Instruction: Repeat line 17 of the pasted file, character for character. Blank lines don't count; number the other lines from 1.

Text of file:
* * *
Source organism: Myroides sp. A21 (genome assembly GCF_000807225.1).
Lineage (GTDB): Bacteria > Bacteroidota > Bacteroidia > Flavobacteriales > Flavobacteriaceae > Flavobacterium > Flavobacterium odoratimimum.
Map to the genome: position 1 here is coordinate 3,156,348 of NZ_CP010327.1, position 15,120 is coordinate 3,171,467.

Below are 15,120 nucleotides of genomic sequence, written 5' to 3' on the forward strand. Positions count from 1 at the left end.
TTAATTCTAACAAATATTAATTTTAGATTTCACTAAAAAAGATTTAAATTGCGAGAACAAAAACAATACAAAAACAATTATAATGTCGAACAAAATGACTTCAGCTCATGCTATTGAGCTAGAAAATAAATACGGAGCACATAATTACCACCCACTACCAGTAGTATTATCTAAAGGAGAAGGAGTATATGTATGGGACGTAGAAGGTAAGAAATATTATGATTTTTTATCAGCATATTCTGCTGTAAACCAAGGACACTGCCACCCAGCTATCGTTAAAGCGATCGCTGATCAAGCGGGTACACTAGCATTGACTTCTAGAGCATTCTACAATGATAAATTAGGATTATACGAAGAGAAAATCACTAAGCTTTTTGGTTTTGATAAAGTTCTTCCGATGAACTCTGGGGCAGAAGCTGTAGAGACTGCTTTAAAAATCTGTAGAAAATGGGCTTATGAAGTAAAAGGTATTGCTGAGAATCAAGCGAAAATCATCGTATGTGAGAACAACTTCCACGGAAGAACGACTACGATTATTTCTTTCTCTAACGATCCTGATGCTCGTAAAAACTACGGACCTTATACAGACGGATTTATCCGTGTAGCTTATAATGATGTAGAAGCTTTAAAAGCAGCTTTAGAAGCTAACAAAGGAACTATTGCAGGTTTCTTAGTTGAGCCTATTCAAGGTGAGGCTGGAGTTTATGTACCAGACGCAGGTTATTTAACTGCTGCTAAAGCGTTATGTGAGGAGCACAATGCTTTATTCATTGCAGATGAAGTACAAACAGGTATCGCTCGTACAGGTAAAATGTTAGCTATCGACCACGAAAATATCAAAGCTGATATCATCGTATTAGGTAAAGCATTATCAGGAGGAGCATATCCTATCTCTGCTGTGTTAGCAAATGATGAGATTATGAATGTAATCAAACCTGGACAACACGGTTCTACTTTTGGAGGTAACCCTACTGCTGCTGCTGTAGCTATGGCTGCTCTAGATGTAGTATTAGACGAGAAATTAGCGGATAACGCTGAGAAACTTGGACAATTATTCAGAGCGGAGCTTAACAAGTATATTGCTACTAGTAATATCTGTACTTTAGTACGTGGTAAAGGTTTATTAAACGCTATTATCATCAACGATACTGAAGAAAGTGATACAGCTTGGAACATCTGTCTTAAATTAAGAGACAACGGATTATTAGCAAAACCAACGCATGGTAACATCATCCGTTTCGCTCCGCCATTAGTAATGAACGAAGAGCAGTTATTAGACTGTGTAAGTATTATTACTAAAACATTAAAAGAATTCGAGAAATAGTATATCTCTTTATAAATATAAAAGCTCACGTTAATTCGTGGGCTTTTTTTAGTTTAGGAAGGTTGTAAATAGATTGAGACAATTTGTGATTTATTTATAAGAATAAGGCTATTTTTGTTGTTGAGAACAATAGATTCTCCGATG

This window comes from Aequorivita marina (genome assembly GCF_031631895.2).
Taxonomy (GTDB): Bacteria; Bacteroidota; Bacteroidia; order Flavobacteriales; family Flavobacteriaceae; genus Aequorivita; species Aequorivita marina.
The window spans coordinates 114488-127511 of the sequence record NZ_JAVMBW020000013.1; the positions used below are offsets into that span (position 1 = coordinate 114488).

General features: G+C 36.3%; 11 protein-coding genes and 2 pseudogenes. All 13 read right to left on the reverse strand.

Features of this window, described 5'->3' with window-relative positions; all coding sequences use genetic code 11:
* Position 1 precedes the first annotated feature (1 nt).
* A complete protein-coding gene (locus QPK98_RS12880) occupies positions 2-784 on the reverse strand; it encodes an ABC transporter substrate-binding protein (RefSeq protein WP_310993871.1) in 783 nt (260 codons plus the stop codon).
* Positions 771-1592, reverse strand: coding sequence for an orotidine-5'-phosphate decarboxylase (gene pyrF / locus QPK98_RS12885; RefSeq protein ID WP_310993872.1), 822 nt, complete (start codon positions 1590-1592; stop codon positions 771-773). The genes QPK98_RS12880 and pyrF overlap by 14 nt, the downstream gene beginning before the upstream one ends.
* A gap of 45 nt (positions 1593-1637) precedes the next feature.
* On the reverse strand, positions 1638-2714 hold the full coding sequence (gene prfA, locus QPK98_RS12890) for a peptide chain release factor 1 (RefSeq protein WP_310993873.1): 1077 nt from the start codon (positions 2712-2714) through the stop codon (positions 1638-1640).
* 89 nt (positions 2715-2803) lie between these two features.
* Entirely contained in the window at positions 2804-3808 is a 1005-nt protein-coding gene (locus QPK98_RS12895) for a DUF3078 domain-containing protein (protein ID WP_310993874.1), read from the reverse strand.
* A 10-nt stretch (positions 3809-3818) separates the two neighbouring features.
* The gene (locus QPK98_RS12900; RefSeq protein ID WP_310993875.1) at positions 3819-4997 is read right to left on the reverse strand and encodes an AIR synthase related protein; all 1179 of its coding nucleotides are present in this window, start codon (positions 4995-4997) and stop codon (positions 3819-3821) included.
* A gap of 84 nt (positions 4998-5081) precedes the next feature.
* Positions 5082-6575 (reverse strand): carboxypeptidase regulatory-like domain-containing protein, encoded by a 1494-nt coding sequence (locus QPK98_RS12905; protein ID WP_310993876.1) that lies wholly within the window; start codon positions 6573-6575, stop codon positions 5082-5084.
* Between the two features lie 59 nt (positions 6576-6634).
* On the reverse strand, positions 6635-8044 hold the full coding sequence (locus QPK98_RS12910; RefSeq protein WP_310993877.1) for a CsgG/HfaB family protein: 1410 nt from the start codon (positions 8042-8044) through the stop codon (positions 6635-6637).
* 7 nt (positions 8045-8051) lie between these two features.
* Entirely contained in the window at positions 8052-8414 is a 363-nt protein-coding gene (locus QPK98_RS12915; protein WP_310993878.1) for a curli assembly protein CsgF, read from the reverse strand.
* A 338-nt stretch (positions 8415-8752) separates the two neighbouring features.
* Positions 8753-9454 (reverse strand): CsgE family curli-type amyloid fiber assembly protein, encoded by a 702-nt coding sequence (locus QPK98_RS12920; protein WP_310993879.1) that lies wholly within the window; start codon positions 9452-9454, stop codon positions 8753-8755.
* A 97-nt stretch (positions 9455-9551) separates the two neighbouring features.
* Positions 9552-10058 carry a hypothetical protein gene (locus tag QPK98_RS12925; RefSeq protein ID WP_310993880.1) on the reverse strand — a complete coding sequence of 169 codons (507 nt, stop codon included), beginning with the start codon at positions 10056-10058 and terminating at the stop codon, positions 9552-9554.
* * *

* Entirely contained in the window at positions 2804-3808 is a 1005-nt protein-coding gene (locus QPK98_RS12895) for a DUF3078 domain-containing protein (protein ID WP_310993874.1), read from the reverse strand.